Invitrogen, Applied Bio to merge

Invitrogen ponies up $6.7 billion in cash and stock to create a life sciences juggernaut

Chris Anderson
CARLSBAD, Calif.—Ina deal that looks to take advantage of the growth in cell biology andsequencing technologies, Invitrogen Corp. and Applera Corp. in mid-Juneannounced a merger plan that will see Invitrogen acquire all the shares ofApplera's Applied Biosystems Group in a cash and stock transaction valued atapproximately $6.7 billion. Applied Bio shareholders will receive the$38-per-share as a combination of 55 percent in Invitrogen shares and theremaining 45 percent in cash. The per-share price represents a 17 percentpremium over Applied Biosystems' closing price the day before the merger announcement.

Once the deal is finalized, expected this fall, the mergedcompany will operate under the name Applied Biosystems with its home base here,Invitrogen's current corporate headquarters. Invitrogen Chairman and CEO GregLucier will maintain both titles with the merged company, as will Applied BioPresident and COO Mark Stevenson. In all, the combined company will employ morethan 9,700 workers, 3,000 of whom are sales and service personnel, and willhave presence in more than 100 countries.

"This transaction combines the industry's premierconsumables provider with the industry's premier systems provider to create aworld-class biotechnology tools company," says Lucier, in a press release."With this acquisition, we are nearly doubling our consumables business asalmost half of Applied Biosystems' revenues are consumable in nature. It alsoprovides significant value creating opportunities for customers, shareholdersand employees alike."

The sale of Applied Bio comes as its parent company AppleraCorp. has spent the better part of this year examining business for options forboth it and sister company Celera. According to Tony White, Applera chairmanand CEO, the options for the company ranged from continuing to pursue itsacquisition strategy to increase the product portfolio, to restructuring withan eye toward remaining independent, to an outright sale or merger with anotherlife sciences company.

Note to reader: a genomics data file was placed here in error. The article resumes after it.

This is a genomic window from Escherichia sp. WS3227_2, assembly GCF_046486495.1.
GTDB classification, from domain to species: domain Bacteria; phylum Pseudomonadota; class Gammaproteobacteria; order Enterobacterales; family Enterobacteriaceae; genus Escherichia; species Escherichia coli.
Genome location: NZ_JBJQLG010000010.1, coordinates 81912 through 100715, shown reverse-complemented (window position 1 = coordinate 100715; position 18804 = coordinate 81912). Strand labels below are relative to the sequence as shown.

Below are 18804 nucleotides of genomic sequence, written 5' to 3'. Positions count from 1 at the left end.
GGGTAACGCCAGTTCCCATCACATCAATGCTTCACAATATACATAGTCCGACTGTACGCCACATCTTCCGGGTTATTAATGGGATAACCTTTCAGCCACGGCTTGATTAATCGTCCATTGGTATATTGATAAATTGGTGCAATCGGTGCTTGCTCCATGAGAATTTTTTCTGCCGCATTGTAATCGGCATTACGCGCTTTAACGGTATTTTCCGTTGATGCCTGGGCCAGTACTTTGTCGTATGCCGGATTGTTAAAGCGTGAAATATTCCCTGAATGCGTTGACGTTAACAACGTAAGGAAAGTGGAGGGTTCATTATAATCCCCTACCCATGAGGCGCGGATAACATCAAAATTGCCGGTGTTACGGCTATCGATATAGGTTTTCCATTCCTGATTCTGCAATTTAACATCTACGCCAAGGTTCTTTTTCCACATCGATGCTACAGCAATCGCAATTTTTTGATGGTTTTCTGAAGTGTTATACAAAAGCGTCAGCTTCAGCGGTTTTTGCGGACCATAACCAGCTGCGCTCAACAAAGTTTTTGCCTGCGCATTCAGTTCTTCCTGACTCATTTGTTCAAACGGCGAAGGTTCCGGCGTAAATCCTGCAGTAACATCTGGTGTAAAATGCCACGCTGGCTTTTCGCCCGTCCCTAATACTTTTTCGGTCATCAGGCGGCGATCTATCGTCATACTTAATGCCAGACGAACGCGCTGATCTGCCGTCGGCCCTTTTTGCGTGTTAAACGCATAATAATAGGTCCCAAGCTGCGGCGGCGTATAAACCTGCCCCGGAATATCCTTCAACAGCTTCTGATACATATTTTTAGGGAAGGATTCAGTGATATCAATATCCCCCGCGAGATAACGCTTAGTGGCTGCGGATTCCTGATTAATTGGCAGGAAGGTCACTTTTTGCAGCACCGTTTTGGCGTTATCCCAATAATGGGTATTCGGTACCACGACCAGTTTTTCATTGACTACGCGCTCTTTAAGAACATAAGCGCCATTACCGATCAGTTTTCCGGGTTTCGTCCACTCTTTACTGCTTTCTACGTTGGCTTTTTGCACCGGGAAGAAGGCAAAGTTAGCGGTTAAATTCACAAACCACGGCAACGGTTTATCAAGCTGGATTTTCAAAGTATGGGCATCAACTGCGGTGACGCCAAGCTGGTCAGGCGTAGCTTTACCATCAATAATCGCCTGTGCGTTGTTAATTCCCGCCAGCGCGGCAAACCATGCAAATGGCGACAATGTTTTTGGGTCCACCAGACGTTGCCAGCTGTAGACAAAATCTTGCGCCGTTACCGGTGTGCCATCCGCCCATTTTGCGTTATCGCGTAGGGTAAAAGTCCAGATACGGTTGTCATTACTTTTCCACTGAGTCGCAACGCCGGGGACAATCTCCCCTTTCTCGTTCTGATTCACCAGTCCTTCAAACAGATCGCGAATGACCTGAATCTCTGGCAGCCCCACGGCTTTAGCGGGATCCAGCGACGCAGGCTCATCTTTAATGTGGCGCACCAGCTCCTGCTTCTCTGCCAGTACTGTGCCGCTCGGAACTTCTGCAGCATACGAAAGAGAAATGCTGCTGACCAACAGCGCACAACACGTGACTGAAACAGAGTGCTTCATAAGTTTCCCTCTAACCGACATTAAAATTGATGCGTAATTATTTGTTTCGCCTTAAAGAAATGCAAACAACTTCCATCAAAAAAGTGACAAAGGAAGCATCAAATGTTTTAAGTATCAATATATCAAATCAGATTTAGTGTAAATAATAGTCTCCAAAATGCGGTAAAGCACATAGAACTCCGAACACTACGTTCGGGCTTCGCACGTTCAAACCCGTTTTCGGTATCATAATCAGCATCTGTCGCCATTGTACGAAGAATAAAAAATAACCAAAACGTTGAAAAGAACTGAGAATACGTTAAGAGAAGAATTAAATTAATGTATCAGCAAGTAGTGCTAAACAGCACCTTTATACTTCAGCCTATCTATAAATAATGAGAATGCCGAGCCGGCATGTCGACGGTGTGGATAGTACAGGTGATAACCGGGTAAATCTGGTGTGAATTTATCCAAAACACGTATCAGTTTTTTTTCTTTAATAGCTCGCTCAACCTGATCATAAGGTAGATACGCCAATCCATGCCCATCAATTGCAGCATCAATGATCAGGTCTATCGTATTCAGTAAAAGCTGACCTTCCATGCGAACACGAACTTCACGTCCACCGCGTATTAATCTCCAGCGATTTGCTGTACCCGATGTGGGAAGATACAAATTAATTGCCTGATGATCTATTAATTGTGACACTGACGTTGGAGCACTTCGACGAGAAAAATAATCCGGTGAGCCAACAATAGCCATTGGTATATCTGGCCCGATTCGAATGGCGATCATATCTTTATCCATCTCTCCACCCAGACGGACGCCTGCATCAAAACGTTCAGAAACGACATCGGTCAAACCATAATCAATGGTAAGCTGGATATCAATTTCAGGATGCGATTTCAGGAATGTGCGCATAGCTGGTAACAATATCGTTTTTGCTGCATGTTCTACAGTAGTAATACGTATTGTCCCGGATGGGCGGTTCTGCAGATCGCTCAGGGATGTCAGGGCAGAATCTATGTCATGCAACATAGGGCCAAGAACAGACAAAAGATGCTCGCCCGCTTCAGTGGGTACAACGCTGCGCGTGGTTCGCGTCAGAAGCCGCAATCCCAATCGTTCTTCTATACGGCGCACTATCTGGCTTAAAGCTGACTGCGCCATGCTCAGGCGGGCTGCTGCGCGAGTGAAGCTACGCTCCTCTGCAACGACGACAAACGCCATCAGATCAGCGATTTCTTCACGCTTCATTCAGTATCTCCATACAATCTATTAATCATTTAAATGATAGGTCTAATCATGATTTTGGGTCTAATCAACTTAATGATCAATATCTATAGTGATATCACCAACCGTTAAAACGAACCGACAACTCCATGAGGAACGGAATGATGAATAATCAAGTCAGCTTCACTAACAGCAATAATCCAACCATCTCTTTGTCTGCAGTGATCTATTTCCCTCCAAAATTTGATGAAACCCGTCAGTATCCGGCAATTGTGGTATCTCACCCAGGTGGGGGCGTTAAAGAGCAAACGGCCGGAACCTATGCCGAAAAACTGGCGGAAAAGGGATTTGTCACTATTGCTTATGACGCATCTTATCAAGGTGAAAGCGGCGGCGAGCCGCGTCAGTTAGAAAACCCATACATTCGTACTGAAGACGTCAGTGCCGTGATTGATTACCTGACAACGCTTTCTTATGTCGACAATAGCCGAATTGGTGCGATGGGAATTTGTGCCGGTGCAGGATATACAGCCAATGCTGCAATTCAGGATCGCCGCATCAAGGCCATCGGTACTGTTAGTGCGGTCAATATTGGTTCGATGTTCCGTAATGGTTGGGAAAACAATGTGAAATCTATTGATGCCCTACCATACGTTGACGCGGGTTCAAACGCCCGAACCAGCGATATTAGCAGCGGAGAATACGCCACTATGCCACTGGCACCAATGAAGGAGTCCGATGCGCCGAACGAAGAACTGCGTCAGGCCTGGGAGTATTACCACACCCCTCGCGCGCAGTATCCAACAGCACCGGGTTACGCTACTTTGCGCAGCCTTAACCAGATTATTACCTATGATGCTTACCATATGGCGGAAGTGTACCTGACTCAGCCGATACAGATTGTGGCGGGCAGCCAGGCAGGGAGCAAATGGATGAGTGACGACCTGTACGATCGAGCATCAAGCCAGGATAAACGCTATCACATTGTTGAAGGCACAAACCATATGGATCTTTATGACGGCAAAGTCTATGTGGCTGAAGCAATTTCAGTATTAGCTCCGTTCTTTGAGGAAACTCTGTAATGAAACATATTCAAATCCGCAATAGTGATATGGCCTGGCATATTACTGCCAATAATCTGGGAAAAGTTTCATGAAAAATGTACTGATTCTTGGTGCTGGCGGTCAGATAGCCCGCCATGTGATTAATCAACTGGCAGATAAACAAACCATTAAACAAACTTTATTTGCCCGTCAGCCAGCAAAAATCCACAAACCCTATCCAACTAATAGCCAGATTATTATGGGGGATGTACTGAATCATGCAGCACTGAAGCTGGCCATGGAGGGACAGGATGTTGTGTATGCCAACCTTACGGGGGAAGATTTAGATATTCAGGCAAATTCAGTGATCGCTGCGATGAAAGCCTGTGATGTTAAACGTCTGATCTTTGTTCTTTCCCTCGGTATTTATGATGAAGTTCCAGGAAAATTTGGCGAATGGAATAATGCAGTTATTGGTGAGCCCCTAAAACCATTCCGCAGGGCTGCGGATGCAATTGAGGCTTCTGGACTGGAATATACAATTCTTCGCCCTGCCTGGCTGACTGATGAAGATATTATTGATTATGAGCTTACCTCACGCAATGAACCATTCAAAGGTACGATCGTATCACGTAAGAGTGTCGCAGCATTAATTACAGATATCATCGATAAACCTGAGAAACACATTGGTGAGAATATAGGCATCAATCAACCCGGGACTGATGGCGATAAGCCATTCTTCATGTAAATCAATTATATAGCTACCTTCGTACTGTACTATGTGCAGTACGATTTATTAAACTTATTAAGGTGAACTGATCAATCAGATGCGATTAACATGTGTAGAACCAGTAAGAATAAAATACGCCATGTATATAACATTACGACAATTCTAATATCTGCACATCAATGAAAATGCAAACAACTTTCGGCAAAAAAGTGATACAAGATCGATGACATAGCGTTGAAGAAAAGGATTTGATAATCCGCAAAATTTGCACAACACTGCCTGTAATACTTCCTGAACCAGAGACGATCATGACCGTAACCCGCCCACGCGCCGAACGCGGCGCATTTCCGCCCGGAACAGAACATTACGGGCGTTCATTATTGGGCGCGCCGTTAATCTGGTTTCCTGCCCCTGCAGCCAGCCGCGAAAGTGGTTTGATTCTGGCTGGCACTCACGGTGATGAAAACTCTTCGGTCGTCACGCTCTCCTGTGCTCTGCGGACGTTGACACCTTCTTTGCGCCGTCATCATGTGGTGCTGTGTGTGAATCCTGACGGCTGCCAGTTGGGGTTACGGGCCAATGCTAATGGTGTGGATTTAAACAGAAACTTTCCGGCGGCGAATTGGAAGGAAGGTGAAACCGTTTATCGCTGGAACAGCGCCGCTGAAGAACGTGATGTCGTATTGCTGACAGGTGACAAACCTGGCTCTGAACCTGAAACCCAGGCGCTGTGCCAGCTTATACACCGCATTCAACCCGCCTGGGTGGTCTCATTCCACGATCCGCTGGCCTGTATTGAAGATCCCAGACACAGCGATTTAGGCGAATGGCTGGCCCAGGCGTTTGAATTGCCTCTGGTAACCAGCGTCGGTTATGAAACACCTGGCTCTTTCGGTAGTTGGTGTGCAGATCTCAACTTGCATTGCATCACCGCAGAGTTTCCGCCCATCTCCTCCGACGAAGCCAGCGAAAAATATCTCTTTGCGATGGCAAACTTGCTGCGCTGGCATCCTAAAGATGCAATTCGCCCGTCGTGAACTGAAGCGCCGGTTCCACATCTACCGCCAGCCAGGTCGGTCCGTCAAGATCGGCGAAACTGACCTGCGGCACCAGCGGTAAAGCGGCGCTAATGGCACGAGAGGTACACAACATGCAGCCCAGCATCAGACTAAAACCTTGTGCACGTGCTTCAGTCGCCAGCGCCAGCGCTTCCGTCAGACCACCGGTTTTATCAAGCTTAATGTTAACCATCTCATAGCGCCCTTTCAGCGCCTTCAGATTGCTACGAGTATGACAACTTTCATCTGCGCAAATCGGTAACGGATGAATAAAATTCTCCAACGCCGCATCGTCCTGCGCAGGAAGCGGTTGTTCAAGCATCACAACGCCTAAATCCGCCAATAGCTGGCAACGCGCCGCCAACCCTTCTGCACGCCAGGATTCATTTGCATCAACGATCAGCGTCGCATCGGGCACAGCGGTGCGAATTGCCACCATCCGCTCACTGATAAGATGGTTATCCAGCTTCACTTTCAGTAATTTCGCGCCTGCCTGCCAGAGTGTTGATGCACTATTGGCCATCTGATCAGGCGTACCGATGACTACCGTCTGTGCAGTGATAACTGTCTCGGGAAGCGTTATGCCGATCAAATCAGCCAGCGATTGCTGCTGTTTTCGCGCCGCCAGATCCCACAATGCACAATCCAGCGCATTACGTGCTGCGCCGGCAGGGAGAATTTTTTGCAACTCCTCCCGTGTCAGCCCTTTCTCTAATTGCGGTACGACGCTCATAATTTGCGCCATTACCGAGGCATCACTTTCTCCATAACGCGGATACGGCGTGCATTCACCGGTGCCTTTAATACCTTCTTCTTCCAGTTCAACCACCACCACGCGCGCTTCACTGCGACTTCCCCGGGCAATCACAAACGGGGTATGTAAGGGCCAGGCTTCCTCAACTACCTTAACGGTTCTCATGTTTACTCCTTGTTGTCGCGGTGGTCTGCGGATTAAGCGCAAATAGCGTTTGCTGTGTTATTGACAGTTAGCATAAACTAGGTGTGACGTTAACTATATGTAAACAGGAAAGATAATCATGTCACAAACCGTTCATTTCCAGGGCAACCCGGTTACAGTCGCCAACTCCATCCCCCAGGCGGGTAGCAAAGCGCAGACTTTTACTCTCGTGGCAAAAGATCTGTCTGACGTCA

"This transaction provides attractive immediate value forApplera-Applied Biosystems shareholders as well as the ability to participatein future upside potential," says White in a statement announcing the deal. "Italso enhances our ability to serve the needs of our customers and positions usfor long-term success in the highly competitive and rapidly evolving lifesciences field."

Over the past couple of years, Applied Biosystems has beenshifting its revenue flow from its traditional base of big-ticket tools andsystems to one that derives a greater portion of its revenue from kits,reagents and consumables. A prime example of this strategy was the company'sMarch, 2006 $273-million acquisition of the DNA reagents and kits business fromTexas-based Ambion Corp. Today, the company derives more than half its revenuefrom the consumables side of the business compared to its tools franchise.

In this regard, Invitrogen and Applied Bio can be seen askindred spirits, as Invitrogen's focus in the market has been to build a broadportfolio of enabling technologies which address specific workflow and researchareas without being tied to specific tools, instruments and research platforms.
 

Chris Anderson

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